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Today's Stichomancy for Justin Timberlake

The first excerpt represents the element of Air. It speaks of mental influences and the process of thought, and is drawn from Tales of the Klondyke by Jack London:

serve the Lord only that he might be cast down. He had been given faith without the strength of faith; he had been given spirit without the power of spirit. It was unjust.

"Where now is thy god?" the half-breed demanded.

"I do not know." He stood straight and rigid, like a child repeating a catechism.

"Hast thou then a god at all?"

"I had."

"And now?"


Hay Stockard swept the blood from his eyes and laughed. The

The second excerpt represents the element of Fire. It speaks of emotional influences and base passions, and is drawn from Dorothy and the Wizard in Oz by L. Frank Baum:

"See here, my good steed," broke in the Wizard, "little Dorothy and I have been in many queer countries in our travels, and always escaped without harm. We've even been to the marvelous Land of Oz--haven't we, Dorothy?--so we don't much care what the Country of the Gargoyles is like. Go ahead, Jim, and whatever happens we'll make the best of it."

"All right," answered the horse; "this is your excursion, and not mine; so if you get into trouble don't blame me."

With this speech he bent forward and dragged the buggy up the remaining steps. The others followed and soon they were all standing upon a broad platform and gazing at the most curious and startling sight their eyes had ever beheld.

Dorothy and the Wizard in Oz
The third excerpt represents the element of Water. It speaks of pure spiritual influences and feelings of love, and is drawn from The Tragedy of Pudd'nhead Wilson by Mark Twain:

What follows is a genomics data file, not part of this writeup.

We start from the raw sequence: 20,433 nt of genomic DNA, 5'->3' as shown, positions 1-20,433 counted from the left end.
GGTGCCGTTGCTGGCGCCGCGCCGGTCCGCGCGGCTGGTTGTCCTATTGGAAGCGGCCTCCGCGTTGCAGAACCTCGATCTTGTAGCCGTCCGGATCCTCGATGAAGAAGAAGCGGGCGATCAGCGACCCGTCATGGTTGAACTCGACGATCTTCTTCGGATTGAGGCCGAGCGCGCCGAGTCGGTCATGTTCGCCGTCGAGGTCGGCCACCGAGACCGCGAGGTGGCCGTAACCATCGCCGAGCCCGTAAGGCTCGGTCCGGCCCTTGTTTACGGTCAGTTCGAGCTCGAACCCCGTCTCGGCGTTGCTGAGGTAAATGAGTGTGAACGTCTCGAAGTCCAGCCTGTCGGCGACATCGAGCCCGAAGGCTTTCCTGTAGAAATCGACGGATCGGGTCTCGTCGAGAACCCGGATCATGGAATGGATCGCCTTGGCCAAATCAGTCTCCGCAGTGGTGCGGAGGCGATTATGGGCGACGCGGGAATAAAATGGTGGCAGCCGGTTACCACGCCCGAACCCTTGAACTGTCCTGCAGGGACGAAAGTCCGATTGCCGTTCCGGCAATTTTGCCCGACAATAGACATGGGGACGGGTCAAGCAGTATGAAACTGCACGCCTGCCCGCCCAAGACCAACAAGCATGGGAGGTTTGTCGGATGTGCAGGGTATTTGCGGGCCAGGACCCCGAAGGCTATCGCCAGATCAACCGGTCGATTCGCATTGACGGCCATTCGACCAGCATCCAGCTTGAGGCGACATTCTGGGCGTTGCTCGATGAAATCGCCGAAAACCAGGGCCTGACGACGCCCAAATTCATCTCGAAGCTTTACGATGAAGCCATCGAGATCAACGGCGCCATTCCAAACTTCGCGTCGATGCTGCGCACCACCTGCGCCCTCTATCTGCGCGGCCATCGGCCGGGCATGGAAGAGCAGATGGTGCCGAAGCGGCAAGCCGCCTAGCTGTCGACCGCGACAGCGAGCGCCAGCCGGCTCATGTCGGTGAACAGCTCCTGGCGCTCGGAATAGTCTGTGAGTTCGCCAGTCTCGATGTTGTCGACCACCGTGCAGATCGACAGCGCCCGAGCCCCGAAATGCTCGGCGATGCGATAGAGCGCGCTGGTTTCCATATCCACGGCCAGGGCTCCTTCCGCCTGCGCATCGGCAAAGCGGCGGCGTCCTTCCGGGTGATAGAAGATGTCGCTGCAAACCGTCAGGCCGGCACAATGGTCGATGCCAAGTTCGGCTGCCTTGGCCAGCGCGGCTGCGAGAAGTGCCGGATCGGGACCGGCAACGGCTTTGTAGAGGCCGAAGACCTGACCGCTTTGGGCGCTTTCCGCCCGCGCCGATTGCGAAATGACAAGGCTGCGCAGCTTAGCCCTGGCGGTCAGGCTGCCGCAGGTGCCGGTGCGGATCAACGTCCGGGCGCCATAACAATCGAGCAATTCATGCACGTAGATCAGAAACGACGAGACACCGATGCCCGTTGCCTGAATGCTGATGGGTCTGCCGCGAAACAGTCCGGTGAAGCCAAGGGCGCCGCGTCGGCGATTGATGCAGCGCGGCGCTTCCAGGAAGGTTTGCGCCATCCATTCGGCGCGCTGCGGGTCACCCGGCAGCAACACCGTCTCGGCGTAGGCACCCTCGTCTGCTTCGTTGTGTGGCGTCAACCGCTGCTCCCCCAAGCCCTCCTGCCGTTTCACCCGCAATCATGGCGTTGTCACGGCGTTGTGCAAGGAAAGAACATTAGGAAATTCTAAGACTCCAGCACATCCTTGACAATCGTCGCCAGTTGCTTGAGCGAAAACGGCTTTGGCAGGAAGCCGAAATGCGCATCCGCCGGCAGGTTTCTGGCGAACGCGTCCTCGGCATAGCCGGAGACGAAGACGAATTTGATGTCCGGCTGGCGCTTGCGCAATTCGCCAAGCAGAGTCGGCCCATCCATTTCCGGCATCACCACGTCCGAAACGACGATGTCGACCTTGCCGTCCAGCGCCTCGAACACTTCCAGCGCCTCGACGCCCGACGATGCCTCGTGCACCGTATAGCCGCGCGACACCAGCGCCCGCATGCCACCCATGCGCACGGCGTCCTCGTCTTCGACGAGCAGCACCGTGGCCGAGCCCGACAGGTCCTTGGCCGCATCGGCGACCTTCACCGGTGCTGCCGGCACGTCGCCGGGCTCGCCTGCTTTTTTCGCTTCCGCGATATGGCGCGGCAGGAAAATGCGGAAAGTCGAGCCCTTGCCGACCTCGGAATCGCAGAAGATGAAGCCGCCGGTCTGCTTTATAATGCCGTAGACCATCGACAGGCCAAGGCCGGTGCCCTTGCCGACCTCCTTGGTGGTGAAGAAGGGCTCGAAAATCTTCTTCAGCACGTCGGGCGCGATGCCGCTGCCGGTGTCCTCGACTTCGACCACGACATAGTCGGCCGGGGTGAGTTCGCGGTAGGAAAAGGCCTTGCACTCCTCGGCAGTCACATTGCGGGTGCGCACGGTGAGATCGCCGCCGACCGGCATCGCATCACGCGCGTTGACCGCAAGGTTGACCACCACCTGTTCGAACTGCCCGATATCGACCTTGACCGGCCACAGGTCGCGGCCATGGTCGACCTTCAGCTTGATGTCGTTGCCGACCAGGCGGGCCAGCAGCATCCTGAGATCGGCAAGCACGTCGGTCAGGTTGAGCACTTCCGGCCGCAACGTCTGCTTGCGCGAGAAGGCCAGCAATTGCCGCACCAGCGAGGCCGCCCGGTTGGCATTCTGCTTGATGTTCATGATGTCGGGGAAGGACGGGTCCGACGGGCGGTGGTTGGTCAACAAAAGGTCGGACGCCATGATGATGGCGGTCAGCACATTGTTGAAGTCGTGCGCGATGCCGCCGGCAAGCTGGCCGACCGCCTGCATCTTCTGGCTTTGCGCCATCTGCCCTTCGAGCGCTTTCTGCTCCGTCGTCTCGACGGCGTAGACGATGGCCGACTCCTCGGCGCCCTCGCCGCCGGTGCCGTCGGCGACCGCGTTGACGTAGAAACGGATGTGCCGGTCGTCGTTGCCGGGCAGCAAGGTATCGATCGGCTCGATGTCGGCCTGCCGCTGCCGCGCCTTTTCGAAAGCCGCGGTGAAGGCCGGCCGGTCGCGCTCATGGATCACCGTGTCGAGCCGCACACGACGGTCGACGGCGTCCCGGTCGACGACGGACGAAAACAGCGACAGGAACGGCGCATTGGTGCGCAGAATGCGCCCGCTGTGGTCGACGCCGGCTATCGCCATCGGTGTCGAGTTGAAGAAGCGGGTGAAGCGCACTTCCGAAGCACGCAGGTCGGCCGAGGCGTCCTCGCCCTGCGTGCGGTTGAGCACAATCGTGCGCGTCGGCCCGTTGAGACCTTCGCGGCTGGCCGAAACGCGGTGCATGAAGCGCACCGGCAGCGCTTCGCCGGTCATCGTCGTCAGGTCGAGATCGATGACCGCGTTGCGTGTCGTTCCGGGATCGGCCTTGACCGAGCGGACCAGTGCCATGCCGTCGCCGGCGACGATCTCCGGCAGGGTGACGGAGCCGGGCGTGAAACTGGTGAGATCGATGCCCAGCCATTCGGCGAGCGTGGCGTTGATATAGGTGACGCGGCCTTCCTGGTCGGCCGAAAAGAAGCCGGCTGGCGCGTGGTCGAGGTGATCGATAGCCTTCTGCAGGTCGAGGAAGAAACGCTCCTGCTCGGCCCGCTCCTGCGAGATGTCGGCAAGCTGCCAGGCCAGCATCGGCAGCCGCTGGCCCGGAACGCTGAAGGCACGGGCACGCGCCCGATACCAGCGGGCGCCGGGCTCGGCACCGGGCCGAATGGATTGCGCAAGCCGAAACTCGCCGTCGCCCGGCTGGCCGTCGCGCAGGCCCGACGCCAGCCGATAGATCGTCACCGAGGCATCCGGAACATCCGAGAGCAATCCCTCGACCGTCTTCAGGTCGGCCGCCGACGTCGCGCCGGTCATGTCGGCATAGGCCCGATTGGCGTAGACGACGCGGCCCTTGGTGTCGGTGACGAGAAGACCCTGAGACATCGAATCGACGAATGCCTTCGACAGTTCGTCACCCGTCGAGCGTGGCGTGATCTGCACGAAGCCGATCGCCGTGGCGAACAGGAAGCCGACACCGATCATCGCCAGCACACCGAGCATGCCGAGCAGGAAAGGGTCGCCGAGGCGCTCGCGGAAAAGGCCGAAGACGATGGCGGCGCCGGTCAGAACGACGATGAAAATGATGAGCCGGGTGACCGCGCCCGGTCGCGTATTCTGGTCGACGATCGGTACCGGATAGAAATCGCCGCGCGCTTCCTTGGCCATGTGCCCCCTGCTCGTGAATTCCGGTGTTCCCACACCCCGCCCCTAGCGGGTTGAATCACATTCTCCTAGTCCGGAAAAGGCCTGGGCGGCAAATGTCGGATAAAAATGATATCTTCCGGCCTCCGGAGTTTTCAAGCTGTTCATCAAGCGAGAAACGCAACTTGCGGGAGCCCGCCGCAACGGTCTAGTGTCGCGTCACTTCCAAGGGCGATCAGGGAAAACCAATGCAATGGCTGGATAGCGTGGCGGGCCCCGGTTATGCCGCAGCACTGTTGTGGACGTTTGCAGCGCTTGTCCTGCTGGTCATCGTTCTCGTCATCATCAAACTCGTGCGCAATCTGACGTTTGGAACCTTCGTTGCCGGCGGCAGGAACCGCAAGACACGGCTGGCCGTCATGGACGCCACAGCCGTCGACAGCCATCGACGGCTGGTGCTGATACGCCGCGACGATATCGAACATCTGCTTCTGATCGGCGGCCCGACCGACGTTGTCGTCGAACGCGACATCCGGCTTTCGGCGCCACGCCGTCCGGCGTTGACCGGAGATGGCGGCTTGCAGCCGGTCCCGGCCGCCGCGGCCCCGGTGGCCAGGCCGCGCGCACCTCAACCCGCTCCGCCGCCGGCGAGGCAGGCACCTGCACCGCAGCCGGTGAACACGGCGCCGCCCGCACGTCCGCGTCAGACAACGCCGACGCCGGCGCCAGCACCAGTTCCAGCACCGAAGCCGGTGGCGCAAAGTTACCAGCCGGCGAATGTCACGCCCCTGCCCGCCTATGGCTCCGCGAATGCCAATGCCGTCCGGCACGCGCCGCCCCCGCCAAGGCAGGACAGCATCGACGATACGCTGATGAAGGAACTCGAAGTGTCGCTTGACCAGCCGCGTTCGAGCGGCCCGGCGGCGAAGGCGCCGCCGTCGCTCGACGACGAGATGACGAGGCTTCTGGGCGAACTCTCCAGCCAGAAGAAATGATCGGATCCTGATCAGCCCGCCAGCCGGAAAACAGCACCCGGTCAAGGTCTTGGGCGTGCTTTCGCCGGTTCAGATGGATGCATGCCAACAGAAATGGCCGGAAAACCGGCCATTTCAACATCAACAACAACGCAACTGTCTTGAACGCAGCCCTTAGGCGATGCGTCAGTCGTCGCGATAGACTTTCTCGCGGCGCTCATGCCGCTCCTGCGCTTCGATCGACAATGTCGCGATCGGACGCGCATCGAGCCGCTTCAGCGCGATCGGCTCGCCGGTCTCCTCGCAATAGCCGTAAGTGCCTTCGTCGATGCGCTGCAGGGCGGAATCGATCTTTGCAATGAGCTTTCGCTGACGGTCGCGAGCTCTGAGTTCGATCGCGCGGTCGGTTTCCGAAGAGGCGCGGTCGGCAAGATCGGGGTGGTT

up in full, and would do it too, even at risk of his life; but he kept this thought to himself; that was safest in his mother's present state.

"Whatever has come o' yo' Essex blood? Dat's what I can't understan'. En it ain't on'y jist Essex blood dat's in you, not by a long sight-- 'deed it ain't! My great-great-great-gran'father en yo' great-great-great-great-gran'father was Ole Cap'n John Smith, de highest blood dat Ole Virginny ever turned out, en _his_ great-great-gran'mother, or somers along back dah, was Pocahontas de Injun queen, en her husbun' was a nigger king outen Africa-- en yit here you is, a slinkin' outen a duel en disgracin' our

The fourth excerpt represents the element of Earth. It speaks of physical influences and the impact of the unseen on the visible world, and is drawn from Vailima Letters by Robert Louis Stevenson:

as you may judge from the fact that this three weeks past, I have only struggled from p. 58 to p. 82: twenty-four pages, ET ENCORE sure to be rewritten, in twenty-one days. This is no prize-taker; not much Waverley Novels about this!


I believe it will be ten chapters of THE EBB TIDE that go to you; the whole thing should be completed in I fancy twelve; and the end will follow punctually next mail. It is my great wish that this might get into THE ILLUSTRATED LONDON NEWS for Gordon Browne to illustrate. For whom, in case he should get the job, I give you a few notes. A purao is a tree giving